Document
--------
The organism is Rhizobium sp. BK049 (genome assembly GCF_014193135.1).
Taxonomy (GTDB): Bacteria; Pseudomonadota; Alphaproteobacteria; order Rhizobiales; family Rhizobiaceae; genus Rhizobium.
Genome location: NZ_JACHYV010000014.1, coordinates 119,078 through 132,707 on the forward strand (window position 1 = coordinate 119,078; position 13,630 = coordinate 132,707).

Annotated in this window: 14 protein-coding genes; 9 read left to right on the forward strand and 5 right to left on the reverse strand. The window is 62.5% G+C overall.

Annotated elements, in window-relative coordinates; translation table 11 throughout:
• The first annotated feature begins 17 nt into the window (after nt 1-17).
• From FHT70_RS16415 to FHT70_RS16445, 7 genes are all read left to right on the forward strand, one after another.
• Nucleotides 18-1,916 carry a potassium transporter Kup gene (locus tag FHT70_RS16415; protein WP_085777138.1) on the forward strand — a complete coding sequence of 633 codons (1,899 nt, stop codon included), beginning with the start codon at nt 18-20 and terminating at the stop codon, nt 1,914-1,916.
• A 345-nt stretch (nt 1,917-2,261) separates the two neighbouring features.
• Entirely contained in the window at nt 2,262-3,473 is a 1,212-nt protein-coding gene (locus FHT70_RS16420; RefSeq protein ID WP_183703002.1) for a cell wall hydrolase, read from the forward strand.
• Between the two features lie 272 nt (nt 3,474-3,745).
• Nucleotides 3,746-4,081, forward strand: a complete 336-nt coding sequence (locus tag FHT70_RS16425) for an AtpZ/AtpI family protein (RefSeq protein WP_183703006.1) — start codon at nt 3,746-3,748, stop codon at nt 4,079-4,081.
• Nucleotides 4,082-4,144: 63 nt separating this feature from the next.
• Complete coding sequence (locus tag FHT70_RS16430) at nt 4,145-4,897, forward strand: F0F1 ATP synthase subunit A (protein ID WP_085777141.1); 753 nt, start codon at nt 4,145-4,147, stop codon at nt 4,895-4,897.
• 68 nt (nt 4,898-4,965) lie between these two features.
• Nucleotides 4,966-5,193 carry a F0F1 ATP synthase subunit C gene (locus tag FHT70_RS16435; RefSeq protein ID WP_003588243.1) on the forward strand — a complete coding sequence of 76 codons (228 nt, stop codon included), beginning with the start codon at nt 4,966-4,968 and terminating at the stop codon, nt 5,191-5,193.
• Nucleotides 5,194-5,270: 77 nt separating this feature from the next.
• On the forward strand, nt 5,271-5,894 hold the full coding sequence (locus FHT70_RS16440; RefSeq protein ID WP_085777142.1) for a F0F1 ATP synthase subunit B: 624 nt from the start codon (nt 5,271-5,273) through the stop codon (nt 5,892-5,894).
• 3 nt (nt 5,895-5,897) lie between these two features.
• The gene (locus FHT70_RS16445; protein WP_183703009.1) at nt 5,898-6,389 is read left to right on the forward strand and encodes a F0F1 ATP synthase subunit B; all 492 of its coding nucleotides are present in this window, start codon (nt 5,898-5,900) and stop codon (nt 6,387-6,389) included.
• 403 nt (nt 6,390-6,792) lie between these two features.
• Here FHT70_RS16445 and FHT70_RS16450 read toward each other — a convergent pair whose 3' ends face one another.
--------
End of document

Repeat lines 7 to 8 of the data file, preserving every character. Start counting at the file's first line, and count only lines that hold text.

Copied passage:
• From FHT70_RS16415 to FHT70_RS16445, 7 genes are all read left to right on the forward strand, one after another.
• Nucleotides 18-1,916 carry a potassium transporter Kup gene (locus tag FHT70_RS16415; protein WP_085777138.1) on the forward strand — a complete coding sequence of 633 codons (1,899 nt, stop codon included), beginning with the start codon at nt 18-20 and terminating at the stop codon, nt 1,914-1,916.